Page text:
Divine Providence (Dick and Pulsford) n. 72

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72. But as few know that this can be a law of the Divine Providence, chiefly because man has thus freedom also to think evil and falsity, although the Divine Providence is continually leading man to think and to will what is good and true, therefore, that this may be clearly perceived it will be set forth distinctly step by step in the following order:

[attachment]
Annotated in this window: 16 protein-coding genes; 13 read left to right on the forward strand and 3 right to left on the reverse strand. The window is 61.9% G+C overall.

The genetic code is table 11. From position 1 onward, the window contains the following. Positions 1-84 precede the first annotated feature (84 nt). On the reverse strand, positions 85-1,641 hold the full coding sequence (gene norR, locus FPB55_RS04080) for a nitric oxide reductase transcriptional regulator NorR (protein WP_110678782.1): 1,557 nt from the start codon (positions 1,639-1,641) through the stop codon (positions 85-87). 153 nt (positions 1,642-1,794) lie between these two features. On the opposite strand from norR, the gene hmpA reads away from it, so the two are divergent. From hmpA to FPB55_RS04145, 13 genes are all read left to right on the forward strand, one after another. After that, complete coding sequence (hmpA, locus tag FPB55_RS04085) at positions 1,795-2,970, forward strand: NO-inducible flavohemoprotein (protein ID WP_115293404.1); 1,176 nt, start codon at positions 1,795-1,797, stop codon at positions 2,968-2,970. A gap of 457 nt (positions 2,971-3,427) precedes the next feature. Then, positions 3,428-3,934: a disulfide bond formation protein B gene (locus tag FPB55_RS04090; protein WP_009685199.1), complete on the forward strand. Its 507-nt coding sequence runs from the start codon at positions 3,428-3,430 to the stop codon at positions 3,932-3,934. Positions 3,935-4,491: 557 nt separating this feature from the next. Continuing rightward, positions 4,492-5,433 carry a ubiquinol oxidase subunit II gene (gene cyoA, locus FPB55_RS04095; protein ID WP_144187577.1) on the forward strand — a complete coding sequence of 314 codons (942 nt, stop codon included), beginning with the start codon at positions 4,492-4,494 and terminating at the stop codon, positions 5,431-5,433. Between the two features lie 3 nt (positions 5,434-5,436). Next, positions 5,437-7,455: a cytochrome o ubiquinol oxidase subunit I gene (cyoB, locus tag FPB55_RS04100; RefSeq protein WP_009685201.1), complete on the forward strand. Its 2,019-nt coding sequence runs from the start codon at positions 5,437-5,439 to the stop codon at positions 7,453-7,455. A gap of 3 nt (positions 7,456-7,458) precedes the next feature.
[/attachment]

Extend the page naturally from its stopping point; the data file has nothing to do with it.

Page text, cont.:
I. Man has reason and freedom, or rationality and liberty; and these two faculties are from the Lord in man. II. Whatever a man does from freedom, whether it be of reason or not, provided it is according to his reason, appears to him to be his own. III. Whatever a man does from freedom according to his thought, is appropriated to him as his own, and remains with him. IV. It is by means of these two faculties (rationality and liberty) that man is reformed and regenerated by the Lord; and without them he cannot be reformed and regenerated. V. By means of these two faculties man can be so far reformed and regenerated as he can be led by means of them to acknowledge that everything true and good that he thinks and does is from the Lord, and not from himself. VI. The conjunction of the Lord with man, and the reciprocal conjunction of man with the Lord, are effected by means of these two faculties. VII. The Lord preserves these two faculties in man unimpaired and as sacred in every step of His Divine Providence. VIII. Therefore it is of the Divine Providence that man should act from freedom according to reason.

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